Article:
### Revision history for KeyPgOpExponentiate

No Differences

##### Additions:

[[KeyPgDeclare|declare]] [[KeyPgOperator|operator]] **^** ( [[KeyPgByref|byref]] //lhs// [[KeyPgAs|as]] [[KeyPgDouble|double]], [[KeyPgByref|byref]] //rhs// [[KeyPgAs|as]] [[KeyPgDouble|double]] ) [[KeyPgAs|as]] [[KeyPgDouble|double]]

This also means that you should be wary of using rounding methods such as ##[[KeyPgInt|Int]]## and ##[[KeyPgFix|Fix]]## on the result: if you expect the result to be an integer value, then there's a chance that it might be slightly lower, and will round down to a value that is one less than you would expect.

Note: This operator exists in C/""C++"" with a different meaning - there it performs a Bitwise ##[[KeyPgOpXor|Xor]]##.

- In the //[[CompilerOptlang|-lang qb]]// dialect, this operator cannot be overloaded.

- [[CatPgMath|Mathematical Functions]]

This also means that you should be wary of using rounding methods such as ##[[KeyPgInt|Int]]## and ##[[KeyPgFix|Fix]]## on the result: if you expect the result to be an integer value, then there's a chance that it might be slightly lower, and will round down to a value that is one less than you would expect.

Note: This operator exists in C/""C++"" with a different meaning - there it performs a Bitwise ##[[KeyPgOpXor|Xor]]##.

- In the //[[CompilerOptlang|-lang qb]]// dialect, this operator cannot be overloaded.

- [[CatPgMath|Mathematical Functions]]

##### Deletions:

This also means that you should be wary of using rounding methods such as ##[[KeyPgInt Int]]## and ##[[KeyPgFix Fix]]## on the result: if you expect the result to be an integer value, then there's a chance that it might be slightly lower, and will round down to a value that is one less than you would expect.

Note: This operator exists in C/""C++"" with a different meaning - there it performs a Bitwise ##[[KeyPgOpXor Xor]]##.

- In the //[[CompilerOptlang -lang qb]]// dialect, this operator cannot be overloaded.

- [[CatPgMath Mathematical Functions]]

##### Additions:

Note: This operator exists in C/""C++"" with a different meaning - there it performs a Bitwise ##[[KeyPgOpXor Xor]]##.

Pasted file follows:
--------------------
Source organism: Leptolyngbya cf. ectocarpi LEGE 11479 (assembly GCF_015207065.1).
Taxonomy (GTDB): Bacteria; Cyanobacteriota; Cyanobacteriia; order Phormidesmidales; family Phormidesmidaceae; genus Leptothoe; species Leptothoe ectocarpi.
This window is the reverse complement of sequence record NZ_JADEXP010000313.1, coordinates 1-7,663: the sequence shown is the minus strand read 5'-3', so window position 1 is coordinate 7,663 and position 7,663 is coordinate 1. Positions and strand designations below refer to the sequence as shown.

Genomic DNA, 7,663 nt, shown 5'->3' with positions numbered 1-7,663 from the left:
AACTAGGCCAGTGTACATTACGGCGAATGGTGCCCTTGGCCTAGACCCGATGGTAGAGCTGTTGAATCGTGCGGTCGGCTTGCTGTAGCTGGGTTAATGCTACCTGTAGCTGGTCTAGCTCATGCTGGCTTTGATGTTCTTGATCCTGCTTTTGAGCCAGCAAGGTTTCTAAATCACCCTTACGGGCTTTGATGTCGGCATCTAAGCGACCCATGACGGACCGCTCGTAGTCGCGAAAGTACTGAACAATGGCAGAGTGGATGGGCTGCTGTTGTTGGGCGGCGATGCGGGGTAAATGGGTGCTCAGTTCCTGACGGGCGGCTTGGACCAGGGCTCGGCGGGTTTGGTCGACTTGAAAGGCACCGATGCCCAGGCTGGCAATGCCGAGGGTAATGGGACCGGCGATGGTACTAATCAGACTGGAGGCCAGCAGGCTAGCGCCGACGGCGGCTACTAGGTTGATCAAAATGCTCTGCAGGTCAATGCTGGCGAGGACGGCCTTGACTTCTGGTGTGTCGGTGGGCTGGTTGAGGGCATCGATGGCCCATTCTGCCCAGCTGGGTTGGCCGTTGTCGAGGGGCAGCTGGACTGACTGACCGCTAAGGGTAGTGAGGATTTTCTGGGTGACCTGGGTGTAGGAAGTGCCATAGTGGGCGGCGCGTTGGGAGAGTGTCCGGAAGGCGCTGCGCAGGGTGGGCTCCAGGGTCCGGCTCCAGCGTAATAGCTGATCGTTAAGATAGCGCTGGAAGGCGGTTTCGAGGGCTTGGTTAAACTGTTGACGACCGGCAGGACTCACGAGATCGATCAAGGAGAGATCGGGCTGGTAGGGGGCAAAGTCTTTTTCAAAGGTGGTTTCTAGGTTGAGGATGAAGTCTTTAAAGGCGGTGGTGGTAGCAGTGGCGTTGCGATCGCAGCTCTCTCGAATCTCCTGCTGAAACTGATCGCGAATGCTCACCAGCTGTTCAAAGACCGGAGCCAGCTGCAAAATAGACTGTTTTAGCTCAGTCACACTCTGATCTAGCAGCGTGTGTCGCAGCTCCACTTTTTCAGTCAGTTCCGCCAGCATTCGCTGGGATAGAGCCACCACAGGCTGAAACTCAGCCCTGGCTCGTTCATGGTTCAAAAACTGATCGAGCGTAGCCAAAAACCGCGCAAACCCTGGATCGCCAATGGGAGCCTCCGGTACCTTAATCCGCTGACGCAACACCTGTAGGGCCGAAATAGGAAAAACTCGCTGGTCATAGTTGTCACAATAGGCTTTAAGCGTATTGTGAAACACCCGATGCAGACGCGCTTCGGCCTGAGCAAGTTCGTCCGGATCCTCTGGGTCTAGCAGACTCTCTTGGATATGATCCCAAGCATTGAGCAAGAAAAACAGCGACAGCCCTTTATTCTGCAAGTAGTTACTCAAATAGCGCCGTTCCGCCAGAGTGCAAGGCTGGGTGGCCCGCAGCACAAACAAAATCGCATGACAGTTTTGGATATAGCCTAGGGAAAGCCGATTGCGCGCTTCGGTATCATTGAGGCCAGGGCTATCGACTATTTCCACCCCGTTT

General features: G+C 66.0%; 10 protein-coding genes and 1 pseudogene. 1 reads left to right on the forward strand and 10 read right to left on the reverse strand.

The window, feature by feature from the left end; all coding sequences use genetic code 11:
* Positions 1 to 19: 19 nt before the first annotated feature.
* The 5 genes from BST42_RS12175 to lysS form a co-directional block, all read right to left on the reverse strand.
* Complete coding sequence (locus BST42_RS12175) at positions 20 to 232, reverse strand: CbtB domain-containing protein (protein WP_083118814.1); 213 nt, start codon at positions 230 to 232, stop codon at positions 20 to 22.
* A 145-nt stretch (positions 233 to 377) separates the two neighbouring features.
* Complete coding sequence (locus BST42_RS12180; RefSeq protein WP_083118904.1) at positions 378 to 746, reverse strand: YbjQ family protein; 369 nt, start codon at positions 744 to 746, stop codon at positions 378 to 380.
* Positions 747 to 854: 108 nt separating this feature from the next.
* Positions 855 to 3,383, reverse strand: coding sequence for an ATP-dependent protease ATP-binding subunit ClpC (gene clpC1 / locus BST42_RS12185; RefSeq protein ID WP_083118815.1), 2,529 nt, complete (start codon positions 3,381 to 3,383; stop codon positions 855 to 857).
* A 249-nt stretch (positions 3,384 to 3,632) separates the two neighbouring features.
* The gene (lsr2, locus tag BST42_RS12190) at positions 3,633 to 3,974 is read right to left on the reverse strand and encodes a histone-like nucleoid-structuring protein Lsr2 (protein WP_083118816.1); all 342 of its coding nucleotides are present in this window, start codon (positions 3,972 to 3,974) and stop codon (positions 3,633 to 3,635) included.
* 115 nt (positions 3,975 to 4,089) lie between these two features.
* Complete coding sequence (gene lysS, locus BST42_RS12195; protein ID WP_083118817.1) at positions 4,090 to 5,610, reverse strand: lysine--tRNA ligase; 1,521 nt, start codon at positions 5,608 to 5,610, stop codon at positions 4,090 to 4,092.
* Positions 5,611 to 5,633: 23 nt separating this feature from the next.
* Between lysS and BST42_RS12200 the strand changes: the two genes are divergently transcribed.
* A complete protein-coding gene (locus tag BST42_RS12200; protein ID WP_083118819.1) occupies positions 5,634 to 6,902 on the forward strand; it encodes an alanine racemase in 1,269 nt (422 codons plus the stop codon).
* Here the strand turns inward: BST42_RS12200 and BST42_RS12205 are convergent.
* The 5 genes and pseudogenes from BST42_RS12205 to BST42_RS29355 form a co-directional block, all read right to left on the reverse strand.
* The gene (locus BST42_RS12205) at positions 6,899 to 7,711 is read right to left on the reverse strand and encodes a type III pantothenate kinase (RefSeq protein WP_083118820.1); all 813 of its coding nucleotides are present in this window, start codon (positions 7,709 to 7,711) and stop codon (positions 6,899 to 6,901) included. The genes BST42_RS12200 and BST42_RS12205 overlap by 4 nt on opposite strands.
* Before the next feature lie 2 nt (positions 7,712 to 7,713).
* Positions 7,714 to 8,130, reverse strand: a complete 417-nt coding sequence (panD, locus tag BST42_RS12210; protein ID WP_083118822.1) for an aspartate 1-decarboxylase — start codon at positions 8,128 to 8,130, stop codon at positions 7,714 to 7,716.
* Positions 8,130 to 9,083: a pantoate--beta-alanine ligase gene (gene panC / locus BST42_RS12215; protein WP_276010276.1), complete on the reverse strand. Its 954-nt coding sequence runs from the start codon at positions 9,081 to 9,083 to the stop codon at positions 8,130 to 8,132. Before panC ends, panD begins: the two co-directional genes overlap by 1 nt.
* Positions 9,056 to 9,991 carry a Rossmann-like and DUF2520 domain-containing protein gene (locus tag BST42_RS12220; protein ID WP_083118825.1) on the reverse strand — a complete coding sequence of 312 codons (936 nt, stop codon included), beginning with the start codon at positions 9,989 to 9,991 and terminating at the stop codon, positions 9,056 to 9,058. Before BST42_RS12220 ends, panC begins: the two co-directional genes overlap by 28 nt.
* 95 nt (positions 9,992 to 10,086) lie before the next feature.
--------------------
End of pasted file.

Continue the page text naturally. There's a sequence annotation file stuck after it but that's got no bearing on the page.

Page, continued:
#### Revision [13818]

Edited on 2008-10-30 12:20:35 by CountingPine [Additional warning on the imprecision issue]##### Additions:

This also means that you should be wary of using rounding methods such as ##[[KeyPgInt Int]]## and ##[[KeyPgFix Fix]]## on the result: if you expect the result to be an integer value, then there's a chance that it might be slightly lower, and will round down to a value that is one less than you would expect.

##### Additions:

//result// = //lhs// **^** //rhs//

**##Operator ^## (Exponentiate)** returns the result of a base expression (##//lhs//##) raised to some exponent expression (##//rhs//##). ##**^**## works with double float numbers only, operands of other types will be converted into double before performing the exponentiation. Exponent of a fractional value (##1""/""//n//##) is the same as taking ##//n//##th root from the base, for example, ##2 **^** (1/3)## is the cube root of 2.

Note: this operation is not guaranteed to be fully accurate, and there may be some inaccuracy in the least significant bits of the number. This is particularly noticeable when the result is expected to be an exact number: in these cases, you may find the result is out by a very small amount. For this reason, you should never assume that an exponentiation expression will be exactly equal to the value you expect.

**##Operator ^## (Exponentiate)** returns the result of a base expression (##//lhs//##) raised to some exponent expression (##//rhs//##). ##**^**## works with double float numbers only, operands of other types will be converted into double before performing the exponentiation. Exponent of a fractional value (##1""/""//n//##) is the same as taking ##//n//##th root from the base, for example, ##2 **^** (1/3)## is the cube root of 2.

Note: this operation is not guaranteed to be fully accurate, and there may be some inaccuracy in the least significant bits of the number. This is particularly noticeable when the result is expected to be an exact number: in these cases, you may find the result is out by a very small amount. For this reason, you should never assume that an exponentiation expression will be exactly equal to the value you expect.

##### Deletions:

**##Operator ^## (Exponentiate)** returns the result of a base expression (##//lhs//##) raised to some exponent expression (##//rhs//##). **^** works with double float numbers only, operands of other types will be converted into double before performing the exponentiation. Exponent of a fractional value (1/n) is the same as taking n-th root from the base, for example, 2 **^** (1/3) is the cubed root of 2.